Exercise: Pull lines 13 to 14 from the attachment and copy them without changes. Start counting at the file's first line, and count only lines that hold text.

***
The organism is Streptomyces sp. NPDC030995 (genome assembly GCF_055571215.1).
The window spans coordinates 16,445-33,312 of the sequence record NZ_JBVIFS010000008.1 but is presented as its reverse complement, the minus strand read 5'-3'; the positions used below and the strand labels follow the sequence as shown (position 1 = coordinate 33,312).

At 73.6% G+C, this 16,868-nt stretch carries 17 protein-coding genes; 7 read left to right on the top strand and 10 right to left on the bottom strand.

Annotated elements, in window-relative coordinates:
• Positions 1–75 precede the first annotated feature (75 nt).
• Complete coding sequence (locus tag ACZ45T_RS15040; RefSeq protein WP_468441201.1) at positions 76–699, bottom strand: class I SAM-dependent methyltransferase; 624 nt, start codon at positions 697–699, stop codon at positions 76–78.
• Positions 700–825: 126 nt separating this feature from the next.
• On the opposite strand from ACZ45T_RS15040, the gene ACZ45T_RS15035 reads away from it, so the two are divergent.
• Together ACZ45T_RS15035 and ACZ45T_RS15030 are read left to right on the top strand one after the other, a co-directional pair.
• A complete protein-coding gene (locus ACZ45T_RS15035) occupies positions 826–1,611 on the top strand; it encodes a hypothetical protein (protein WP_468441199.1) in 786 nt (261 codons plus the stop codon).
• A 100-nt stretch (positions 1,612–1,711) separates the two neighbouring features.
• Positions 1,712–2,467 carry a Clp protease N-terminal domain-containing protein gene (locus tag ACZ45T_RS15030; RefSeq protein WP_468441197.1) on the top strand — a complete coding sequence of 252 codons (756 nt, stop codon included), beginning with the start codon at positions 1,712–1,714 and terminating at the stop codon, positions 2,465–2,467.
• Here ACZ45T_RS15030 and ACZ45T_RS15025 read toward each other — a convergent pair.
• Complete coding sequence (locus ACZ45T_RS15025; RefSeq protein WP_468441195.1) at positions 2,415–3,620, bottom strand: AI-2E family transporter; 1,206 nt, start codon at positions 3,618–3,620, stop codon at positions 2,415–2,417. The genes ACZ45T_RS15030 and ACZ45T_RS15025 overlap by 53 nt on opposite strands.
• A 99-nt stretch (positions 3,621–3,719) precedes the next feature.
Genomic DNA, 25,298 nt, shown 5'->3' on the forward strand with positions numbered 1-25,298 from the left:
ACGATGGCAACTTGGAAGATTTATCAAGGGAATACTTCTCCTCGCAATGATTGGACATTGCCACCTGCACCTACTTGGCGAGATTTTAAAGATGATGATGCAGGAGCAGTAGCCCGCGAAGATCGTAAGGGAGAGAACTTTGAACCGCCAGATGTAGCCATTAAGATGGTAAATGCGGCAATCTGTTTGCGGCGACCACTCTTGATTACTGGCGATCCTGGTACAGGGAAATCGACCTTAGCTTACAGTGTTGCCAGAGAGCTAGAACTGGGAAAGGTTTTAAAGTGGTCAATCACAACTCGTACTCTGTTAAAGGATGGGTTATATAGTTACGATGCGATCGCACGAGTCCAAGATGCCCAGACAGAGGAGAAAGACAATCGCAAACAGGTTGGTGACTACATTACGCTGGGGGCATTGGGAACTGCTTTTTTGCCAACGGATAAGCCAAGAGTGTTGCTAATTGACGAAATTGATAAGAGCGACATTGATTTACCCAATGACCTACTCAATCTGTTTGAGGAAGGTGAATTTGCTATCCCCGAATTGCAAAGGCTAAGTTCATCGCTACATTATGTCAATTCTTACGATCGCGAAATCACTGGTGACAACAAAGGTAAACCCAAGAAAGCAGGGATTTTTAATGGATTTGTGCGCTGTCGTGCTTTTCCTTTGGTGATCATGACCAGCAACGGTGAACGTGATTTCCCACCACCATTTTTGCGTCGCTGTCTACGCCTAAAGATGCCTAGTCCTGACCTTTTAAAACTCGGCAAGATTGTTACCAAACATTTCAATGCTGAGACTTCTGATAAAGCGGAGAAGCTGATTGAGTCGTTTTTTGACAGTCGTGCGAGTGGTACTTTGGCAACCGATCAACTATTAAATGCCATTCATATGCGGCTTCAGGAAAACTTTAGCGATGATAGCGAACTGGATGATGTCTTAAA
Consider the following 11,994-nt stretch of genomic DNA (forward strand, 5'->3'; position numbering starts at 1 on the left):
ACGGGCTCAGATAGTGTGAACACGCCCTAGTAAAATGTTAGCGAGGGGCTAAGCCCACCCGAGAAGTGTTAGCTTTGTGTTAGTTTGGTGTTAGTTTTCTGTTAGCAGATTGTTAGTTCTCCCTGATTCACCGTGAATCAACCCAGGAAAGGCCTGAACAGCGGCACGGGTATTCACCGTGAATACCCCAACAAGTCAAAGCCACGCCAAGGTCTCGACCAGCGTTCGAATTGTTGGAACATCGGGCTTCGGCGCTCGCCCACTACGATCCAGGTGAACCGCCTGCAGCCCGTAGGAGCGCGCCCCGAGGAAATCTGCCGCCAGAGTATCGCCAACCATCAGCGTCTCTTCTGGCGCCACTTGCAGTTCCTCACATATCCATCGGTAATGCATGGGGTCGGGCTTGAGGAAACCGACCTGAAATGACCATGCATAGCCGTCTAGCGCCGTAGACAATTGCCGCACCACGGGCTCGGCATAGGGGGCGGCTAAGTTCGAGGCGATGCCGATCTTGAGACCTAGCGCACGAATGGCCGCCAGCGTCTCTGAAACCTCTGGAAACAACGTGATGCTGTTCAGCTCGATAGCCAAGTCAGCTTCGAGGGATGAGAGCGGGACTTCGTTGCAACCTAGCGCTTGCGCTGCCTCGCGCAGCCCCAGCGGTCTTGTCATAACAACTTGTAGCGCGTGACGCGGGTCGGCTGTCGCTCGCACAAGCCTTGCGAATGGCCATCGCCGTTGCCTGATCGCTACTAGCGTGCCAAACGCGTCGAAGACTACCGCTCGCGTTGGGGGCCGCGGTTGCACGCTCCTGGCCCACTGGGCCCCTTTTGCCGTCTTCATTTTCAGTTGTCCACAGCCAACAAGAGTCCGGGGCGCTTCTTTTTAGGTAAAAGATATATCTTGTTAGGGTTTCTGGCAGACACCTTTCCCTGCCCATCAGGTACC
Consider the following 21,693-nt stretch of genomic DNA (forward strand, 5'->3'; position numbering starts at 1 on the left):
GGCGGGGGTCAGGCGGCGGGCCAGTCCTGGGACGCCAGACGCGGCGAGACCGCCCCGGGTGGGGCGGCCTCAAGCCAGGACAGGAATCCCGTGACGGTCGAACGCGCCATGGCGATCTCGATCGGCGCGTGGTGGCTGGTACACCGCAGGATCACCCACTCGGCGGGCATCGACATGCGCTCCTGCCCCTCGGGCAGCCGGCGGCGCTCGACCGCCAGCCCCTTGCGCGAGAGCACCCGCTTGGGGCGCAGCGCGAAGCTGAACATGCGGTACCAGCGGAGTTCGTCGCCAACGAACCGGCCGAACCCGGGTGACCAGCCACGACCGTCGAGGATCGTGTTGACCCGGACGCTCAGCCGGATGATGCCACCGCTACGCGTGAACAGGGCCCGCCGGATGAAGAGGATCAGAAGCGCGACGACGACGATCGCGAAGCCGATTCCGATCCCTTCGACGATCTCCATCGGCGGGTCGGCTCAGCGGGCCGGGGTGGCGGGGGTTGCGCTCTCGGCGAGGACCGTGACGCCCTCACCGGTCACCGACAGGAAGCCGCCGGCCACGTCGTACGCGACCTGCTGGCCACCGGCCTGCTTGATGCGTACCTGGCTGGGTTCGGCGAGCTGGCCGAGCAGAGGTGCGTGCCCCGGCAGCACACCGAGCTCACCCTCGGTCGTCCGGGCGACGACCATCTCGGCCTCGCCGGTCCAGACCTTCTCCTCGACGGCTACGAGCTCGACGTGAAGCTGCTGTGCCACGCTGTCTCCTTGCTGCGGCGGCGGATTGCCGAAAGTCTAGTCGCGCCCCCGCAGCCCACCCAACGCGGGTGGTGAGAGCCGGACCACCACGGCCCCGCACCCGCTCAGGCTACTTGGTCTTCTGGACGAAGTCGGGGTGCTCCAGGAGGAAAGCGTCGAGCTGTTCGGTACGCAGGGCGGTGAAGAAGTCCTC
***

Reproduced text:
• Here ACZ45T_RS15030 and ACZ45T_RS15025 read toward each other — a convergent pair.
• Complete coding sequence (locus ACZ45T_RS15025; RefSeq protein WP_468441195.1) at positions 2,415–3,620, bottom strand: AI-2E family transporter; 1,206 nt, start codon at positions 3,618–3,620, stop codon at positions 2,415–2,417. The genes ACZ45T_RS15030 and ACZ45T_RS15025 overlap by 53 nt on opposite strands.